This study aimed to calculate the dose-response relationship and predictors of visual acuity (VA) improvement following occlusion therapy at the IWK Health Center Eye Clinic and to add to amblyopia therapy dose-response relationship literature. A retrospective chart review was performed, considering patients who reached an occlusion therapy outcome at the IWK Eye Clinic between 2012 and 2019. The treatment outcome was defined as equal VA or stable VA for three consecutive clinical visits despite reported compliance. Subjective patching hours from parental reports, not prescribed hours, were used for statistical analyses. One hundred and thirty-four patients (66 females and 68 males) ages 2-11 years were included. Results showed a dose-response relationship of 224 hours/0.1logMAR increase in VA and total dose of 1344 hours for full-time occlusion and 504 hours for part-time occlusion was required to reach outcome VA. The fastest VA improvement occurred with younger age at treatment initiation, during the first 4 weeks of treatment, and in patients with strabismic and/or severe amblyopia. Classification of amblyopia, age, VA chart, initial distance VA (amblyopic eye), and treatment dose predicted the hour dose-response relationship. Dose-response relationship was faster in younger participants, in participants with strabismic and severe amblyopia, and during the first month of occlusion. Additionally, by creating a GLM model of dose-response relationship, relationship calculations can be performed. Therefore, an estimated timeline can be developed to allow allocation of clinical resources and to prepare patients for the treatment duration required and possibly increase treatment compliance.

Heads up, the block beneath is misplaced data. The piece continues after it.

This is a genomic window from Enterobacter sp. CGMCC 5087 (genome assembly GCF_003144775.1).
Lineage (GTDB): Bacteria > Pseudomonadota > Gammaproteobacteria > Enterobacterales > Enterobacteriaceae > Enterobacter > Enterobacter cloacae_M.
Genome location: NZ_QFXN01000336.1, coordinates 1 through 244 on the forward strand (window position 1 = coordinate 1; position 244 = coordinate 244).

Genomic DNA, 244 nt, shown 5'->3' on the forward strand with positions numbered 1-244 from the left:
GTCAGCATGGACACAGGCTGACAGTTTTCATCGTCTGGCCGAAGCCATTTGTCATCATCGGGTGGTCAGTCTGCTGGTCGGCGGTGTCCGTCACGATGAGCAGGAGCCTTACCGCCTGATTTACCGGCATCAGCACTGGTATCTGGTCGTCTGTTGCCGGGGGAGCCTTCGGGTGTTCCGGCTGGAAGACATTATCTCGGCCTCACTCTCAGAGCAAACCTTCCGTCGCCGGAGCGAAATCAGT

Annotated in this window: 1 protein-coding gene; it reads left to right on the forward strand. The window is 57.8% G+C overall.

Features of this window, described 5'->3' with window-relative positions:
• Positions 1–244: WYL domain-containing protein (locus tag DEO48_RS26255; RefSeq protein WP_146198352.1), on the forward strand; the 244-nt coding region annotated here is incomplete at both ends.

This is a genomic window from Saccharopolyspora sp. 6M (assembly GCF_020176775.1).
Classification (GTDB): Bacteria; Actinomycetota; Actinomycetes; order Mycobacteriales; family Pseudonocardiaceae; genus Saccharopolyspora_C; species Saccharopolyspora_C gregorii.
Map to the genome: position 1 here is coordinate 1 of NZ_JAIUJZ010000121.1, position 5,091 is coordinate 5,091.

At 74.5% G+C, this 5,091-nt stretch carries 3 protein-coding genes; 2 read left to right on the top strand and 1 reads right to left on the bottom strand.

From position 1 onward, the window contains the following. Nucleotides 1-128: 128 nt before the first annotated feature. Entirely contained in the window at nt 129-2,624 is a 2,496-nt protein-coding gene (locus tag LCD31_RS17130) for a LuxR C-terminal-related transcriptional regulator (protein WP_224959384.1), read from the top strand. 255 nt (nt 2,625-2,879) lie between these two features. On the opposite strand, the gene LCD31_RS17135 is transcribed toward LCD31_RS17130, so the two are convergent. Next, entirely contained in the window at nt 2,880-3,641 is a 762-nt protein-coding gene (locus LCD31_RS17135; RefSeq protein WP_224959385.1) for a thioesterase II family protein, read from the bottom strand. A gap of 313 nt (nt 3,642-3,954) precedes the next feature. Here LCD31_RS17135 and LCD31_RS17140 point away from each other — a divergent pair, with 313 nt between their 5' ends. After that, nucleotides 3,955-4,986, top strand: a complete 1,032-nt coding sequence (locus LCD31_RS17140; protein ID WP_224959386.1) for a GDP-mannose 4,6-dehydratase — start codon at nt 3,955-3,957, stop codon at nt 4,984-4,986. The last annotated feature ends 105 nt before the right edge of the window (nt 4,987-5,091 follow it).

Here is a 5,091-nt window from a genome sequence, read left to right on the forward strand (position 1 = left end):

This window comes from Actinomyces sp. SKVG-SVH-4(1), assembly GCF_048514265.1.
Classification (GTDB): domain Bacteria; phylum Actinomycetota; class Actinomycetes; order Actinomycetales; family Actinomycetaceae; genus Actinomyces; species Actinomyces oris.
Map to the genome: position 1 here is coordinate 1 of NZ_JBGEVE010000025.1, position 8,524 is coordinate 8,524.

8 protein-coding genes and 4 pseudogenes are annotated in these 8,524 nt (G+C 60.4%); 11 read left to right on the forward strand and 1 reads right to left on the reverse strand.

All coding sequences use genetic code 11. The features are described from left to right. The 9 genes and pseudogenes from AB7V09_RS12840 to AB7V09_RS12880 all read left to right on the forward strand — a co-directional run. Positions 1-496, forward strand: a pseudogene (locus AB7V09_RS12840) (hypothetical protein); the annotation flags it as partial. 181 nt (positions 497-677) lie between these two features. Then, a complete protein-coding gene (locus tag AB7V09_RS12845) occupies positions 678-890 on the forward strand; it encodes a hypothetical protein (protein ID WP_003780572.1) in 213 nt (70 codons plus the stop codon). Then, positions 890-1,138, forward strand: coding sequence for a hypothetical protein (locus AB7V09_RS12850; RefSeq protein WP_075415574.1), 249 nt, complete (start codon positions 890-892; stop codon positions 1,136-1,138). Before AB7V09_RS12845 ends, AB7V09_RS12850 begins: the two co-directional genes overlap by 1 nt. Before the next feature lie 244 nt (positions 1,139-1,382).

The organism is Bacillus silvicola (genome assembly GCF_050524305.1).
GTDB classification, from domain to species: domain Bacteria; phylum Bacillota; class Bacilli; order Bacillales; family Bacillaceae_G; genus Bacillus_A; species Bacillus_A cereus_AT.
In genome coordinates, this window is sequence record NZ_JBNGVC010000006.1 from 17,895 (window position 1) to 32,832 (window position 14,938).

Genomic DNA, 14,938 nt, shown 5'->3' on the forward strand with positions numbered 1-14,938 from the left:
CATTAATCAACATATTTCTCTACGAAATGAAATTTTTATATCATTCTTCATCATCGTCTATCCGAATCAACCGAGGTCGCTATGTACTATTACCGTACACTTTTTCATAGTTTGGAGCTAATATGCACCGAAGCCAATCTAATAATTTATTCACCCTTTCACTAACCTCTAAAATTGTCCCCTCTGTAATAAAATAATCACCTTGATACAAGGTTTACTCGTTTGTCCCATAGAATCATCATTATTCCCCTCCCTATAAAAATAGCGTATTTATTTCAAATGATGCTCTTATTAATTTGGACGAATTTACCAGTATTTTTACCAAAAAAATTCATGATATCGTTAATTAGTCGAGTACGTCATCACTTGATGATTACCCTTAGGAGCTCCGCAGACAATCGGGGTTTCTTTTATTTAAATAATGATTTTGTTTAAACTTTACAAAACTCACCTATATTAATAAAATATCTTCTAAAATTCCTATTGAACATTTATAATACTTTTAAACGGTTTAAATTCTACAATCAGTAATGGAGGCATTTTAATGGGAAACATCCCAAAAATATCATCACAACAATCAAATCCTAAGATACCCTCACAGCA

Chen Y, Wang S, Alemi H, Dohlman T, Dana R. Immune regulation of the ocular surface. Exp Eye Res 2022;218:109007.Abstract